I hear someone hiking and quickly get dressed. I had been indulging in some simple animal pleasure, sitting naked on the granite in the sun. I thought I’d have the tower all to myself this morning. Ah well, a selfish desire, no doubt. The hiker doesn’t come all the way up; he sits on a rock a little ways down and takes out his binocs to watch birds. He must want some solitude as well. Not everyone wants it, perhaps not everyone needs it. Some need it more than they want it, some want more of it than they need, sometimes I want it too much, seek it too often and don’t like it as much when I get it as I thought I would.
Those are the times I seek it to distance myself from others rather than to connect with my true essence and thus bridge the gap between others and myself. The times when I need it to get away and evade rather than to meet and come towards; when I need it to avoid pain, ignore conflict and division, forget, rather than to face the pain, understand the division, remember; when I need it to escape feelings of alienation and separateness, rather than to feel more intensely the inalienable aloneness which, when felt fully, does not separate but rather connects me to all who go alone by free choice, who know no other way to truly rejoice, who find joy in the most complete, undeniable sense when by themselves, joy which does not do away with sorrow, joy which includes a sweet melancholy because of the awareness of its passing.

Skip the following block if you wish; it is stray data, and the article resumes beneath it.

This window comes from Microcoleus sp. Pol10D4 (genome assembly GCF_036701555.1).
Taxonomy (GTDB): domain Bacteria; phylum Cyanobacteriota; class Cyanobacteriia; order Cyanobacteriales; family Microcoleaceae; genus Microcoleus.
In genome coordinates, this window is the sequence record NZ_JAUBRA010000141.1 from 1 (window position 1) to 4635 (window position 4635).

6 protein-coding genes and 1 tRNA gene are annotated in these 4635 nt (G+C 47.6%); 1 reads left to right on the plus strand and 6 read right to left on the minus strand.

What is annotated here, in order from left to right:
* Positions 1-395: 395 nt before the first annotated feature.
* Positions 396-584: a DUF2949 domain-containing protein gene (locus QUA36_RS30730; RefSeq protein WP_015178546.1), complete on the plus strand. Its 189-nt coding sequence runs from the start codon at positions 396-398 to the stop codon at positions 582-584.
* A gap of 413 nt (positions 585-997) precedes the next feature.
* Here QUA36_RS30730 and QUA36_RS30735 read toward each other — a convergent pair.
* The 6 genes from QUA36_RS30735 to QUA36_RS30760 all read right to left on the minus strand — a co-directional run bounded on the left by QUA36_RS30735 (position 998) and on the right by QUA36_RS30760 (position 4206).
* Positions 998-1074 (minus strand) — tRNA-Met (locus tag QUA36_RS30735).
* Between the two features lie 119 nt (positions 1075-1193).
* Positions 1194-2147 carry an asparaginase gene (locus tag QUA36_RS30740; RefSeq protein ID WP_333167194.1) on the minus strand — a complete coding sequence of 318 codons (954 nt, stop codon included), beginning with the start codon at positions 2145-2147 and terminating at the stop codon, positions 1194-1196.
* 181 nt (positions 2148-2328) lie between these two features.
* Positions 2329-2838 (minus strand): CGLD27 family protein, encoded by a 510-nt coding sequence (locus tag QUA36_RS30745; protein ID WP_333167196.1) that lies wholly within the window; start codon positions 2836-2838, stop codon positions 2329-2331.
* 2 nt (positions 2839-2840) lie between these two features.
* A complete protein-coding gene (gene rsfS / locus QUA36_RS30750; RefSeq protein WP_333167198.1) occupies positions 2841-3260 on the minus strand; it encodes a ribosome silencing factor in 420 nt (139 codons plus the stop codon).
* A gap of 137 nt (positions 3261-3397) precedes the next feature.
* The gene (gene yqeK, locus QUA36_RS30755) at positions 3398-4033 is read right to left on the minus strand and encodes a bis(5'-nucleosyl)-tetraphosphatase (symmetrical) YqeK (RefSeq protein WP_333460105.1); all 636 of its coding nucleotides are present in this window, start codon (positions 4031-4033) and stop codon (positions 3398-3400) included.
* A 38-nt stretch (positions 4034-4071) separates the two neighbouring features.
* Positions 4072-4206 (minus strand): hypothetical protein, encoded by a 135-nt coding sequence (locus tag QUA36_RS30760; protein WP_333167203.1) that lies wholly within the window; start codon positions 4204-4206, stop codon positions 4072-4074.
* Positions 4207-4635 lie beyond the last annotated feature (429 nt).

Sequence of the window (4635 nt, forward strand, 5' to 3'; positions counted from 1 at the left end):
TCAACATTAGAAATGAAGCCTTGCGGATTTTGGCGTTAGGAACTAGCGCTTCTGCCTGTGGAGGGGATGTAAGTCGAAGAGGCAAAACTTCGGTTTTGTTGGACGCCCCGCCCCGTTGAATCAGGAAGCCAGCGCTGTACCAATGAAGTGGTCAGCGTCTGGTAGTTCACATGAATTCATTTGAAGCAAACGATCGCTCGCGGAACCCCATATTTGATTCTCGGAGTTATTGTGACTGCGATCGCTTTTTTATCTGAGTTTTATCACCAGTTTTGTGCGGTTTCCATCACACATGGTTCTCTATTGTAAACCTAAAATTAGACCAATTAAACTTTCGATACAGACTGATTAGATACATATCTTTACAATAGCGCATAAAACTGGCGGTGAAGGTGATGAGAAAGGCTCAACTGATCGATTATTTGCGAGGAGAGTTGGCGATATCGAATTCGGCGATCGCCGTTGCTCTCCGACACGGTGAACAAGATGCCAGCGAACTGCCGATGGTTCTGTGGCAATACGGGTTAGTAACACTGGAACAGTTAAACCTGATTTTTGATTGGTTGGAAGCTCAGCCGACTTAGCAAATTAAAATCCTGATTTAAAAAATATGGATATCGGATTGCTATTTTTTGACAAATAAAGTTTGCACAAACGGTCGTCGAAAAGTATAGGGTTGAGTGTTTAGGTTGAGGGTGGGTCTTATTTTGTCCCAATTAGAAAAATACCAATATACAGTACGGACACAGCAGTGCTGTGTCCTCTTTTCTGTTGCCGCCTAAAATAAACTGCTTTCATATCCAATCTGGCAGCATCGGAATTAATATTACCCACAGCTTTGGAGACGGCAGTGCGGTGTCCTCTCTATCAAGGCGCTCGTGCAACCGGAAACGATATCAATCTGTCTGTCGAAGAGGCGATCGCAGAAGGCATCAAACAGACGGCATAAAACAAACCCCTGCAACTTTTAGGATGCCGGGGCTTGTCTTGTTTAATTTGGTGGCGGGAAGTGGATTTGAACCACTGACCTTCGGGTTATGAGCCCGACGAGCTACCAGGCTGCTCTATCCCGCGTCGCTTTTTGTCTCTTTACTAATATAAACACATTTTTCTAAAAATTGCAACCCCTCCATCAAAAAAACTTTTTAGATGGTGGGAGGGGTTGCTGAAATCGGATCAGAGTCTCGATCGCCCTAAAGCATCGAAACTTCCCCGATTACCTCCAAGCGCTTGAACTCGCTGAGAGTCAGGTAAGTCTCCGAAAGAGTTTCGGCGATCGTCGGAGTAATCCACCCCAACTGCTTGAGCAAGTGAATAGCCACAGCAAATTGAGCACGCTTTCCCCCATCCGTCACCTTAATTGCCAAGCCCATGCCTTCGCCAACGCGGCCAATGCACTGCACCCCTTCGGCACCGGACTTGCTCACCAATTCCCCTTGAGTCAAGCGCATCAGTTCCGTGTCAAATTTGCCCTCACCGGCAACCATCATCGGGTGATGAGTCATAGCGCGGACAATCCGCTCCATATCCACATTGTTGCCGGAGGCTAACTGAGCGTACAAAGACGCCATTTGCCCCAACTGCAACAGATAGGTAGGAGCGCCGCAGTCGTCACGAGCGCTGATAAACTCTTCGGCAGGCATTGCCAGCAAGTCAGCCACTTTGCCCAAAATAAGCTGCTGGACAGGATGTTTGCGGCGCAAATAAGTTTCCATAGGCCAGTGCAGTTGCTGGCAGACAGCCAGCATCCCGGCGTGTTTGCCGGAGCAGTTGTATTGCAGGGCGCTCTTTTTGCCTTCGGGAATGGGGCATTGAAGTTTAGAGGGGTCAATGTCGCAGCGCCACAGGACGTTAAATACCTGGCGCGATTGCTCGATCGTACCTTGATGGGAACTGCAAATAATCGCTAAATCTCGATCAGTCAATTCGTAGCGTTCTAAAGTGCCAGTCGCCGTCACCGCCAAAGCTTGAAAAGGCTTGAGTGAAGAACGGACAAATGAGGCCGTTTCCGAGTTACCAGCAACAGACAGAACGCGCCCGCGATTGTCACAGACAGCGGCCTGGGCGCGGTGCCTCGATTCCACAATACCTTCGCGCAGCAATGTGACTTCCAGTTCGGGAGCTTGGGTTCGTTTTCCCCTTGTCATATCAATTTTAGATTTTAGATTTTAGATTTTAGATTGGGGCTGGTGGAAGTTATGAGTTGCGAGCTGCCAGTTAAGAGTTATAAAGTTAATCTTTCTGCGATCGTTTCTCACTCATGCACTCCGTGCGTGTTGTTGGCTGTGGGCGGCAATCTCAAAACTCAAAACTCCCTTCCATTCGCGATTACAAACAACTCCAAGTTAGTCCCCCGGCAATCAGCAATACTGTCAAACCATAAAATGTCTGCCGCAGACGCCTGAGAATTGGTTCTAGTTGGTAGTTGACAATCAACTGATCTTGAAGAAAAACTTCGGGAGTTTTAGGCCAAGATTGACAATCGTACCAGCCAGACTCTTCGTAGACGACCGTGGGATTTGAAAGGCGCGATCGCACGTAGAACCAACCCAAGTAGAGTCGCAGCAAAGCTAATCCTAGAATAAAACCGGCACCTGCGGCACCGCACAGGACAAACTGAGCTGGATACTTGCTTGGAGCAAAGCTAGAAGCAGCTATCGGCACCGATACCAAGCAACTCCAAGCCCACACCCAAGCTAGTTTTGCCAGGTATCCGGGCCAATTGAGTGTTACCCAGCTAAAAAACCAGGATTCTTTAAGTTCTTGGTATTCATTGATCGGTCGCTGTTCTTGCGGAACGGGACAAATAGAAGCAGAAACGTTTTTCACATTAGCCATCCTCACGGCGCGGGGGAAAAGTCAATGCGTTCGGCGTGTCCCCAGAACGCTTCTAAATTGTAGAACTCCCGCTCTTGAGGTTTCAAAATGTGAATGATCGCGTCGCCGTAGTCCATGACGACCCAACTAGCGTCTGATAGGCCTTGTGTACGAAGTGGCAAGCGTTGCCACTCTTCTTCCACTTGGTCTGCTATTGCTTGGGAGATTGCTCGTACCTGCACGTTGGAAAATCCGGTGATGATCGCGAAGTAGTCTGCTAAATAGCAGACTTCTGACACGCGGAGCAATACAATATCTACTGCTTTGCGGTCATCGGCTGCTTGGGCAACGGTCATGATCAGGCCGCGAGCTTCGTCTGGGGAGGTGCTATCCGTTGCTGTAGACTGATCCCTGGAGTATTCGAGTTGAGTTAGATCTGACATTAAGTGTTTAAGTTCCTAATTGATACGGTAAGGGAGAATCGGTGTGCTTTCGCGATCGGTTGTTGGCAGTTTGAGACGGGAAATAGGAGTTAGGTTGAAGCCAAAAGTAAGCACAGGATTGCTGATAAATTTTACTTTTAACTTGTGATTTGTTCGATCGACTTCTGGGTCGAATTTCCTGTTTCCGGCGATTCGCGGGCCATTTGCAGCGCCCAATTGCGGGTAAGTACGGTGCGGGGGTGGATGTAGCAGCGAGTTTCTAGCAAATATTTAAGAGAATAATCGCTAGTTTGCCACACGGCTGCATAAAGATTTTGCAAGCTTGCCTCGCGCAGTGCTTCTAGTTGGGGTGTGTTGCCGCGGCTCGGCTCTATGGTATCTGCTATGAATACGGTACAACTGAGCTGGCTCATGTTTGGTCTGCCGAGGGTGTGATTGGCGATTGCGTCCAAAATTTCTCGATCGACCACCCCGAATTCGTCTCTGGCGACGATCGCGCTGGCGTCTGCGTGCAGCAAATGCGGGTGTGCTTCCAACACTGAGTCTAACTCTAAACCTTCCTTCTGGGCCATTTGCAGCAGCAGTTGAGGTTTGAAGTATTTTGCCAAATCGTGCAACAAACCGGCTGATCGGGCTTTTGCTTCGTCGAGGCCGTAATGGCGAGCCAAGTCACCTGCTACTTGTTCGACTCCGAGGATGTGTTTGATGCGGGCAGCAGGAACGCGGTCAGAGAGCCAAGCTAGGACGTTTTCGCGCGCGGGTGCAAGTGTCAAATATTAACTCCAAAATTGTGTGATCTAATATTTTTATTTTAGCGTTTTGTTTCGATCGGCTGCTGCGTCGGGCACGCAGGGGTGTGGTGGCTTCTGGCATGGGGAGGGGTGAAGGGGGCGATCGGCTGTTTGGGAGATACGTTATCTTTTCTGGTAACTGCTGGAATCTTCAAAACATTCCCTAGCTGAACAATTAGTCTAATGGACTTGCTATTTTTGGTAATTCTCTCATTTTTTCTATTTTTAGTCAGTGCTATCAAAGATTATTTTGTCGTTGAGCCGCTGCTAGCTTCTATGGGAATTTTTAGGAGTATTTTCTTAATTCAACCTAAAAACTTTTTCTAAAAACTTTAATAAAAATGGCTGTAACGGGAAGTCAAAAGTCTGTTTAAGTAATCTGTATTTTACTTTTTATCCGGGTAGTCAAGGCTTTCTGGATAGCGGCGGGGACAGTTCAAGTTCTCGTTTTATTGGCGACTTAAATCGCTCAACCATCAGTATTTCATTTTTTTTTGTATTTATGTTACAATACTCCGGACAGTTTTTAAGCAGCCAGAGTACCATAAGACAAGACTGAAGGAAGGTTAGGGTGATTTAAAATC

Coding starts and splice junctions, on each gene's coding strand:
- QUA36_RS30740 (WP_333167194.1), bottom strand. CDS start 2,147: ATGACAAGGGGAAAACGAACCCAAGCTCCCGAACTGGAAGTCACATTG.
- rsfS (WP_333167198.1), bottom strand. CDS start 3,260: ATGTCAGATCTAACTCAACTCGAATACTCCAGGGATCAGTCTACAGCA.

The knowledge that it will fade, far from detracting from the joy, adds to it, lets the man or woman more completely enjoy the solitude. Like the truth of sadness lying beyond and beneath the pleasure of lover above lover, the melancholy attaches to without detracting from the joy of the hour of solitude. Somewhere there is the knowledge that you will feel the alienation again, that your head will again be filled with unnecessary burdens you wish you could forget while somewhere below a vague intimation of your essential essence floats unseen, sinks unconscious.